Toops bead video

Seattle’s Cynthia Toops takes you through the process of making polymer clay beads in this quick and wonderful video. It’s sure to give you breathtaking inspiration and overwhelming studio envy to start your week.

Toops’ jewelry is featured in the installation, A Bead Quiz, on view now at the Seattle Art Museum. Her husband, Dan Adams, has a companion video here.

You might want to look at Cynthia and Dan’s self-published book and her Facere Gallery listings too.

I’m scouting out polymer clay in Chapel Hill, NC today and send my thanks to Carol Simmons for sending me today’s link.

Abarbanel’s polymer dreams and nightmares

Janice Abarbanel overcame her procrastination, angst, doubt and fear and submitted her entry, this Dreams of Tuscany polymer clay necklace, to the Bead Dreams competition by the April 6 deadline.

The sound you may hear is Janice crossing “enter competition” off her list. Sometimes just entering makes you a winner. Here’s an earlier link.

Now for a little tidying of my own…a couple of goodies from my desktop.

Cecelia Mabcrea has posted eight interesting tutorials on her Flickr site. The step-by-step photos and her work are good for a weekend browse. Thanks to MC for the link.

If you haven’t signed up for PrairieCraft’s free online newsletter, do it now. The last issue contained Yetta’s Cabochon Technique and there’s a picture of the results on Donna Kato’s home page. The signup is at the bottom of their page. Have a blooming weekend.

Velmachos sets crockery bits in polymer

New York’s Callie Velmachos shows how to set broken bits of crockery in polymer clay and create a great looking necklace in an article in the spring issue of Belle Armoire Jewelry magazine. You can enjoy some supplemental pictures of the necklace on her web site.

I’m drawn to the vintage, romantic pieces in Belle Armoire which is French for “beautiful wardrobe.” I can’t decide which broken glass, special stone or found object of mine would benefit from Callie’s alluring technique. She makes it look so easy and so “belle.”

Here’s an earlier post on Callie’s ancients.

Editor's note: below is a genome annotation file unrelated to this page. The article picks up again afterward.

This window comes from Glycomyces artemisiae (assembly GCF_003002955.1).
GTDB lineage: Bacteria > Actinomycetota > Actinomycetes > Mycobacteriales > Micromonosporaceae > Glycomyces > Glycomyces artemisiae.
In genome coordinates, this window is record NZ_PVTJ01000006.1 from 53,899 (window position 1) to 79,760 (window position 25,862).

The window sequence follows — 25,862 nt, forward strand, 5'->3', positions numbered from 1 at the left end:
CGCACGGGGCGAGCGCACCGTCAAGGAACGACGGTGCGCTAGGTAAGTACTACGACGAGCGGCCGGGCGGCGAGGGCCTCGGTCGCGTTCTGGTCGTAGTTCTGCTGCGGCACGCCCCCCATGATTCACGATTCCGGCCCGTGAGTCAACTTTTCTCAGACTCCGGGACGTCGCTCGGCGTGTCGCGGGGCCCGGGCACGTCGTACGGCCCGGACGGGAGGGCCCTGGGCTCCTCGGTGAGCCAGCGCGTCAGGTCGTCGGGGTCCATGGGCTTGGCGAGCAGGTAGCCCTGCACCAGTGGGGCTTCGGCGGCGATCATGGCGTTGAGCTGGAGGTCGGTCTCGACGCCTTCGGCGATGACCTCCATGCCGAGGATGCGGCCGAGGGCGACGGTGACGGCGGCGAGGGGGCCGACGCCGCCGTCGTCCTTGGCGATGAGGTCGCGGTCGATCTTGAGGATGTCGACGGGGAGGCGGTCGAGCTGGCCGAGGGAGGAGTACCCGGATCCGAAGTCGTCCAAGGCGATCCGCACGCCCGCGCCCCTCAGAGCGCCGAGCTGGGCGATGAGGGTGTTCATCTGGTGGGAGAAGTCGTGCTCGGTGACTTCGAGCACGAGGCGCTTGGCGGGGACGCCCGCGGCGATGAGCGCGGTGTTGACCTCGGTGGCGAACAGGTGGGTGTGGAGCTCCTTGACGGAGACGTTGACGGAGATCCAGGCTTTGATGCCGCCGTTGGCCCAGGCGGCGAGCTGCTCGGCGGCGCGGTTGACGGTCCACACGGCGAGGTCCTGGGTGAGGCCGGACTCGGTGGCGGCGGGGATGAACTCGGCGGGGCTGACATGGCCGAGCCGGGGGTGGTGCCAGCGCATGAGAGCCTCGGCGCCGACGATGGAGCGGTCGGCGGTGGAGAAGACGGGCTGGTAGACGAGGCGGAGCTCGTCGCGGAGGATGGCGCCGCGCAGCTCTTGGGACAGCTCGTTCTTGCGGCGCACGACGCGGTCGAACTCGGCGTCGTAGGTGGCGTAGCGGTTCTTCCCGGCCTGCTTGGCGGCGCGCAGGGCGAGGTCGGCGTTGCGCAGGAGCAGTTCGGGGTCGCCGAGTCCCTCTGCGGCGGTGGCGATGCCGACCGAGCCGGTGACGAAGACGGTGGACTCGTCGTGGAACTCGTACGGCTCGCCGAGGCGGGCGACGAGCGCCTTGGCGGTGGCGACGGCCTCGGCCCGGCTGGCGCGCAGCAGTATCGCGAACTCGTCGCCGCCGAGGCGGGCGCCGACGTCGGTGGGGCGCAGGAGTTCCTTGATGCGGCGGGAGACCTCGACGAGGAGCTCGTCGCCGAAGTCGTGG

Polymer spring flowers

I was looking for polymer clay hints of spring to start your week and the daffodils from “SilverPepper23” fit the bill. Her innovative combination of wire, ribbon, seed beads and polymer blooms is impressive.

Problem is, my translators aren’t giving me much more info than the pictures provide. I don’t even know what country we’re looking at. Any help out there?

Israel’s Marcia Tzigelnik (MarsDesign) has a facility for flowers and a reputation for her remarkable rose cane. Her Etsy shop and her Flickr photos are full of inspiration for the season.

Maggio’s signature polymer

I love wearing this polymer clay gift from Maggie Maggio. All the soft sage green, slate blue/gray and soft brown shapes reverse to reveal more shades of the palette. The wearer can endlessly flip the pieces and change the look. It’s a stunning necklace and an entertaining toy!

The colors look uniform here. On closer examination you’ll see subtle patterning and Maggie’s signature black and white shadow layers. (Note: It’s the same necklace in both pictures…one in sun and one in shade. Her colors are difficult to capture.) See an earlier post here.

Maggie’s site crashed last week just as she was preparing to start posting again. I’ve begun resurrecting the blog for her. Don’t think Maggie’s lost her color sense, the web colors reverted to generic ones. They’ll be fixed and she’ll have new content soon.

Maggie and Lindly’s new book will be out in August. Pre-order now: Polymer Clay Color Inspirations: Techniques and Jewelry Projects for Creating Successful Palettes

Nowak/Oksoon, glamorous approach

Izabela Nowak’s latest experimental polymer clay necklace was inspired by the column’s of artist/architect (and her fellow Austrian) Hundertwasser. (Here’s an earlier Hundertwasser post.)

There’s little information about Nowak on her site but reviewing the results of her experiments on her Flickr site will give you clues about her daring and playful approach to clay.

Reading her comments, I was led from Nowak to Russian polymer artist, Oksoon. I was struck by the fashion photos of young models wearing her pieces. Both Nowak and Oksoon take photos that make their pieces look especially glamorous.

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  • I'm Cynthia Tinapple, an artist, curator, and leader in the polymer clay community for over 20 years.

    On this blog I showcase the best polymer clay art online to inspire and encourage you. I also send out weekend extras in the premium newsletter, StudioMojo.

    You can find my book, Polymer Clay Global Perspectives, on Amazon.


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